Finish (undiluted)
Medium to short finish. Chocolate mousse again, oak and soft spices combine to be gentle and never offensive. No bite on the palate. Nice, but relatively short lingering warmth of spice box upon the palate rounds out this taste experience.

Final Thoughts
Rich, mildly sophisticated, but not so special that you cannot properly enjoy it in the presence of friends in a pub. Put another away, you can drink this casually and marvel at its smooth yet gentle spices, without thinking I am wasting my money by not paying more attention to it. This is not Royal Salute, Johnnie Walker Blue or Ballantines 17, all of which cannot be tossed back casually in a pub, unless you are a billionaire. The very reasonable price of Bushmills Black Bush makes it accessible.

Black Bush is not very complex. The flavors are pretty obvious: chocolate, malt, hazelnut and caramel. For this reason, I cannot descibe this whisky as overly sophisticated. The flavor profile is not as simple as the Bushmills White Label, but not too great a departure either.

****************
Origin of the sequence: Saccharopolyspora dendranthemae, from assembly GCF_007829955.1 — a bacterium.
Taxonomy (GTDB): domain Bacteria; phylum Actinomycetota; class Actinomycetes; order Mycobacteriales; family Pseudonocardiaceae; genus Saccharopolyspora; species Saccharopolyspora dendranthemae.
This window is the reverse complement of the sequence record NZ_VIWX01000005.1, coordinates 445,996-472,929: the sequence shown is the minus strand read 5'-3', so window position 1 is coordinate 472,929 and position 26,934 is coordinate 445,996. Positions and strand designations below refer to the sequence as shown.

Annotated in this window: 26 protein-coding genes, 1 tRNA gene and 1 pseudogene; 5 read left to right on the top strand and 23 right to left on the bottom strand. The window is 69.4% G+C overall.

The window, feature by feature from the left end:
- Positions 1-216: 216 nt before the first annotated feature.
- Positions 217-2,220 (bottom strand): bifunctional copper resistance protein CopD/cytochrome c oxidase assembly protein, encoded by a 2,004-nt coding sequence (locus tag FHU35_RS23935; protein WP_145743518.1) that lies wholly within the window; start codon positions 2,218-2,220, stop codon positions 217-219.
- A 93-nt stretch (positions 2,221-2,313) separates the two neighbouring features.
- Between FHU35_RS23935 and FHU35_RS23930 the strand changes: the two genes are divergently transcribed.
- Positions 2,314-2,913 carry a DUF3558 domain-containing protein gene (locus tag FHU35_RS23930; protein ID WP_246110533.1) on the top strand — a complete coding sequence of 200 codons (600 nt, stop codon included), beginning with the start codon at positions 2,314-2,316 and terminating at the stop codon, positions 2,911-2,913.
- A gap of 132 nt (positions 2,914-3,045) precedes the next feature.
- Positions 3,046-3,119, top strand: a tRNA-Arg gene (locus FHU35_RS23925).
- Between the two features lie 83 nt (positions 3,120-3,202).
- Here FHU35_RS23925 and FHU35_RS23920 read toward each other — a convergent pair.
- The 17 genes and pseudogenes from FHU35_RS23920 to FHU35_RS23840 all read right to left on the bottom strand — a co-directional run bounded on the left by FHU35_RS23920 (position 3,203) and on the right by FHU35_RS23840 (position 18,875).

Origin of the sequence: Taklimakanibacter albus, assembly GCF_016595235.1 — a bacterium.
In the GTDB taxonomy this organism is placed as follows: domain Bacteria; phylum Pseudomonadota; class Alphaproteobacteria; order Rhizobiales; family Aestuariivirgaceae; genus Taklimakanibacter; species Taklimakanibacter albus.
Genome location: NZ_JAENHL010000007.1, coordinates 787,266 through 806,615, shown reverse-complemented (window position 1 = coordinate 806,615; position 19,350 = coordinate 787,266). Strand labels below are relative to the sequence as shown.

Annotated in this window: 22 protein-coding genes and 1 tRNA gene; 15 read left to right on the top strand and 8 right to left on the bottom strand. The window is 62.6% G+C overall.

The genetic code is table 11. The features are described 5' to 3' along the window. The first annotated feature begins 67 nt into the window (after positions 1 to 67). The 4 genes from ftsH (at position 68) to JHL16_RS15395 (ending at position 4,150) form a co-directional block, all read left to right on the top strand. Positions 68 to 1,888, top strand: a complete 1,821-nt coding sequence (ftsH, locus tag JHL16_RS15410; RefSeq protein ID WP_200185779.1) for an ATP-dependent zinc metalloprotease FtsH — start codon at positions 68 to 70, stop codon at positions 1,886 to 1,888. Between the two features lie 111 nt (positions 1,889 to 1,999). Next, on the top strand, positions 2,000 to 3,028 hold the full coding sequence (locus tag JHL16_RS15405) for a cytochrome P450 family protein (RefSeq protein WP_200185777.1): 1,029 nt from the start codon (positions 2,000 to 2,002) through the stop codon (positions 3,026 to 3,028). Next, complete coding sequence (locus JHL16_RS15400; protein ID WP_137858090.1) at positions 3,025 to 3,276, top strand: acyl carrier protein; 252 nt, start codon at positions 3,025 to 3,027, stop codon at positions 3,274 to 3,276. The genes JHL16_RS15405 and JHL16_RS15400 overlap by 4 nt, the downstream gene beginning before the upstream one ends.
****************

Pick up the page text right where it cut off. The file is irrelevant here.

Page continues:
In conclusion, this is a great blended whisky that every whisky/scotch drinker should try. It's easy going, not offensive and great for social occasions. I would give this as a gift to the casual whisky drinker. If I was buying a gift for the serious whisky fan, I would not choose Bushmills Black Bush because the flavors roll out in a very simplistic fashion.

Cheers!

© Jason Debly, 2009-2012. All rights reserved.

16 comments:

  1. Hi Jason,
    Last weekend I had the opportunity to try Jameson's (no age I think). I expected to not like it since it was a inexpensive blend of Irish (which I haven't tried). I was quite surprised that I liked it. This had to be the smoothest whiskey I've had neat. No alcohol fumes, a gentle sweetness, and even some lingering finish complexity. Kind of like an after-dinner drink instead of desert.
    After reading about the Bushmills, I'm wondering if Irish whiskey is all about smoothness...
    Have you found a favorite Irish or ones you like best that I should try?

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  2. Ripley, you are correct! Irish whisky tends to be very smooth. Many are triple distilled. The standard bottling of Bushmills (the white label) has got to be the smoothest whisky out there that is still pleasant and a little interesting.

    Jameson (no age stated) is not bad, but frankly, Bushmills Blackbush is better. Try it! You will not be disappointed.